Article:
As a “note to self,” I wrote two more Textmate commands yesterday, one to capitalize each word in a selection of words, and another to convert a CSV list of words to a simple list. Here’s the source code for the Capitalize command:
#!/bin/sh perl -ne 'print ucfirst $_'
$_ portion of that Perl command isn’t required, but I include it as a reminder to myself about how Textmate commands and snippets work.
Here’s the source code for my Textmate command that uses the Unix
tr command to convert a CSV list of words (such as a paragraph of comma-separated words) into a simple list of words:
#!/bin/sh tr , "\n"
As you can see, those commands are fairly simple. If you know Unix/Linux and then know a little about how to write Textmate commands, you can usually get it to do what you want. I like that you can use any Mac/Unix programming language or tool to solve the problem at hand.
I’m looking into producing my Scala/FP book as a PDF, and as part of that I have been looking into Pandoc. With the exception of converting HTML tables into other formats such as Markdown or LaTeX, Pandoc has been working well so far.
Here are a couple of Pandoc commands to show you how easy this is:
# create a pdf from a markdown doc pandoc test1.md -s -o test1.pdf # create an html doc from a markdown doc, long form pandoc test1.md -f markdown -t html -s -o test1.html # convert markdown to latex pandoc test1.md -s -o test1.tex pandoc test1.md -f markdown -t latex -s -o test1.tex # read a markdown doc and print html to stdout pandoc -s table.md --to html
As a “note to self,” this command helps with the Pandoc HTML to Markdown table conversion problem:
pandoc table.html --to=markdown_github -o table.md
I think the problem is that I’m used to a specific type of table markdown, and Pandoc emits something else by default.
As shown by the image, this short article shows how to crop images with ImageMagick by using the
convert commands. Notice that
mogrify modifies an existing image, while
convert creates a new image from the existing image. Please see that article for a little more information.
I don’t have any major conclusions to share in this blog post, so I’m more or less burying it at the back of my website. But ... what I was curious about is how Scala implements
lazy val fields. That is, when the Scala code I write is translated into a .class file and bytecode that a JVM can understand, what does that resulting code look like?
A little `lazy val` conversion example
To look at this I created a file named Foo.scala and put the following code in it:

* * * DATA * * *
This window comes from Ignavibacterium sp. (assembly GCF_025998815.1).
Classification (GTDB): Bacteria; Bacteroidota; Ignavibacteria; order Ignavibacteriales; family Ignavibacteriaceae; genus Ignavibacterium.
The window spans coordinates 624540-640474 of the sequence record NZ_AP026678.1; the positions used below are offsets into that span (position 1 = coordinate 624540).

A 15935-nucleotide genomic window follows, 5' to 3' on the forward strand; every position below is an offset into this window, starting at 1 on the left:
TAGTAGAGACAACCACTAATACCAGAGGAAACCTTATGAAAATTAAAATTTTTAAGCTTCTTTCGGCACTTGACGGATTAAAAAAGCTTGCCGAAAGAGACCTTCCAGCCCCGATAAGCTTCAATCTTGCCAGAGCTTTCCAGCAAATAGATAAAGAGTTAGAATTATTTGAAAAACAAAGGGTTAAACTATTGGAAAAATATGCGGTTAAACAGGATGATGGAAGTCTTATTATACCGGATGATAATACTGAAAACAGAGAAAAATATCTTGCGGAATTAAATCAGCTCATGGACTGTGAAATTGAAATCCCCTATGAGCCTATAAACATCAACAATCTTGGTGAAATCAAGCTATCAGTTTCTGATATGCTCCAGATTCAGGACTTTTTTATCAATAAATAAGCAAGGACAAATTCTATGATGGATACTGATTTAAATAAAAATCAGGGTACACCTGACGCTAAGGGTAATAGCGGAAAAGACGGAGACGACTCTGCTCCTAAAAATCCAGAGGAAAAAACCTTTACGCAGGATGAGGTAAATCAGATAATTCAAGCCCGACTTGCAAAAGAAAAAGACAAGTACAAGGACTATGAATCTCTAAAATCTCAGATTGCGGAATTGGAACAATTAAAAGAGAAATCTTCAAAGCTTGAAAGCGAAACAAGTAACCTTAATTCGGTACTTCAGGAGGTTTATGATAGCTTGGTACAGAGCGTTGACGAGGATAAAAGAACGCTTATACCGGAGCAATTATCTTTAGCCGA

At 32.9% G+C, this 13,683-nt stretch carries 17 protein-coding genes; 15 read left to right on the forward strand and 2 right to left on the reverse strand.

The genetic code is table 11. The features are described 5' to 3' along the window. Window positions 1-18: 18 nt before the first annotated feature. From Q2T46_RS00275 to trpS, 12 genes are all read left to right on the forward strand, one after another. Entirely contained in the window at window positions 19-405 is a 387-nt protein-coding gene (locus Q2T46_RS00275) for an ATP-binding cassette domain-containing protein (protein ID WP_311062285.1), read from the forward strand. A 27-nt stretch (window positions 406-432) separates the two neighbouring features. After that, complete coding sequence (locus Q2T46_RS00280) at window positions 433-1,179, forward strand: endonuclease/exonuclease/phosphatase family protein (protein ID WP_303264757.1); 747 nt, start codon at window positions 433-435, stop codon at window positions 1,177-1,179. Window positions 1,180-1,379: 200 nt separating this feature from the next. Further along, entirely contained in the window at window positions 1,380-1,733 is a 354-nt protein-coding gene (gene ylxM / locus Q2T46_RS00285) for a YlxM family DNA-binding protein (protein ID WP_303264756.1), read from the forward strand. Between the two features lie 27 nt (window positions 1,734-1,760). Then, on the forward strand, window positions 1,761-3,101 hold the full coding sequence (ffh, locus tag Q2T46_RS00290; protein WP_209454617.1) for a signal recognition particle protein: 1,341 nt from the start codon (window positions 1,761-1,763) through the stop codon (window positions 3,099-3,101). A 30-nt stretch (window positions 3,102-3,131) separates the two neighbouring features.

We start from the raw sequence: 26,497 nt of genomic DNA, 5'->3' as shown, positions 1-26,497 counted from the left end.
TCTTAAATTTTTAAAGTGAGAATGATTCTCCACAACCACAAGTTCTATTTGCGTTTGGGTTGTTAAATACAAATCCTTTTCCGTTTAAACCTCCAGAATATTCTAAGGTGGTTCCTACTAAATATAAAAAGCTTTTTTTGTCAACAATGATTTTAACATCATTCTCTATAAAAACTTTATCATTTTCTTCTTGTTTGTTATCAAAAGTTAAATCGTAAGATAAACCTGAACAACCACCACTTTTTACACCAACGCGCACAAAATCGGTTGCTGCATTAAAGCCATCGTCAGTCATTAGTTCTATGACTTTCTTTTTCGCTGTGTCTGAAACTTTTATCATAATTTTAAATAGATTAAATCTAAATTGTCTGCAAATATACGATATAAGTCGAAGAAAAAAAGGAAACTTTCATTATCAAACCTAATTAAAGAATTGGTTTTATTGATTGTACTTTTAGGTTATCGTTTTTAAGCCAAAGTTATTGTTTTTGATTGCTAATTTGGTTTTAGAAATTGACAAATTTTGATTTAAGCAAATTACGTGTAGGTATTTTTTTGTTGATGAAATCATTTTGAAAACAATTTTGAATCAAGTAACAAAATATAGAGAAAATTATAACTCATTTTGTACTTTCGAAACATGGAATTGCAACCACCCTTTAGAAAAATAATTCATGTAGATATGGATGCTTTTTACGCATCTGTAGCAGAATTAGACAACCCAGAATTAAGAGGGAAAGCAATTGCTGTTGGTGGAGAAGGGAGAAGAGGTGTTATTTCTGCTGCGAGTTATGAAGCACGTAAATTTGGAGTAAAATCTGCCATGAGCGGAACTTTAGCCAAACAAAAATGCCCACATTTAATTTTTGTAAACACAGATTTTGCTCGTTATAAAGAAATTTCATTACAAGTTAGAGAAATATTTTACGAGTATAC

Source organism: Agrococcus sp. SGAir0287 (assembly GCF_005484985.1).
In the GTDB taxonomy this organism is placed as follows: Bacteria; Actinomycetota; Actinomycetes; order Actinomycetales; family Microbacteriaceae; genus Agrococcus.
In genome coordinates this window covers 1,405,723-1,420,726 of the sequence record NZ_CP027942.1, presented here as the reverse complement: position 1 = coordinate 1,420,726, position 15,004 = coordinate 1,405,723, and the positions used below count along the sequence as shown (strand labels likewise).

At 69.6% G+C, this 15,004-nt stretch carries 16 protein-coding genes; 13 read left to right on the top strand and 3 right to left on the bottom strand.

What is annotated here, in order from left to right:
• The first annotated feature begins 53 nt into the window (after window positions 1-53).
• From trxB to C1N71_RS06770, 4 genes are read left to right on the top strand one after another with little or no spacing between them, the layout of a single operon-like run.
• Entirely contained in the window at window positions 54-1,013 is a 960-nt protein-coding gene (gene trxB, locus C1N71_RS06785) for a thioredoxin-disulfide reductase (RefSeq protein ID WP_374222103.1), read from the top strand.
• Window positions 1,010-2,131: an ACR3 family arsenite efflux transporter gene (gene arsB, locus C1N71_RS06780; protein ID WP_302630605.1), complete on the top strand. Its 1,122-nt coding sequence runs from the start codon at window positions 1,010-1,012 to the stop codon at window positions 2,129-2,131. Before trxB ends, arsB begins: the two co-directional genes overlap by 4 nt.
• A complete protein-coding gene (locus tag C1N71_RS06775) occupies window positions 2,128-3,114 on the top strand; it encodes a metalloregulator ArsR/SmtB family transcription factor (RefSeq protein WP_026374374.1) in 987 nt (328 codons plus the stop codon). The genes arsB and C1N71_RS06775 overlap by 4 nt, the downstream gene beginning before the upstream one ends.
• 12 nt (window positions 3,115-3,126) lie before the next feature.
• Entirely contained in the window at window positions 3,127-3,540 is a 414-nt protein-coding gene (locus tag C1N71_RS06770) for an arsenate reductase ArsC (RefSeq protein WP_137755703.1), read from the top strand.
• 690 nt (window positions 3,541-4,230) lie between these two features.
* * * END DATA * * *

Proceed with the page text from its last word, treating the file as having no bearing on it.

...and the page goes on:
I was working on a Haskell factorial function (which turned out to be easy) and decided I wanted to write a program to prompt a user at the command line for an
Int, and then do the factorial of that
I quickly learned that this required a
Int conversion, which I wanted to do safely (I didn’t want my program to blow up). Technically what I do is actually a
Maybe Int conversion, as you can see in this code:
This is an excerpt from the Scala Cookbook (partially modified for the internet). This is Recipe 17.1, “How to go to and from Java collections in Scala.”
You’re using Java classes in a Scala application, and those classes either return Java collections, or require Java collections in their method calls.
Use the methods of Scala’s
JavaConversions object to make the conversions work.
This is an excerpt from the Scala Cookbook (partially modified for the internet). This is a short recipe, Recipe 15.3, “How to create a simple Scala object from a JSON String.”
You need to convert a JSON string into a simple Scala object, such as a Scala
case class that has no collections.
Use the Lift-JSON library to convert a JSON string to an instance of a
case class. This is referred to as deserializing the string into an object.
This is an excerpt from the Scala Cookbook (partially modified for the internet). This is Recipe 15.2, “How to create a JSON String from Scala classes that have collections.”
You want to generate a JSON representation of a Scala object that contains one or more collections, such as a
Person class that has a list of friends or addresses.
This is an excerpt from the Scala Cookbook (partially modified for the internet). This is Recipe 15.1, “How to create a JSON string from a Scala object.”
You’re working outside of a specific framework, and want to create a JSON string from a Scala object.
If you’re using the Play Framework, you can use its library to work with JSON, as shown in Recipes 15.14 and 15.15, but if you’re using JSON outside of Play, you can use the best libraries that are available for Scala and Java: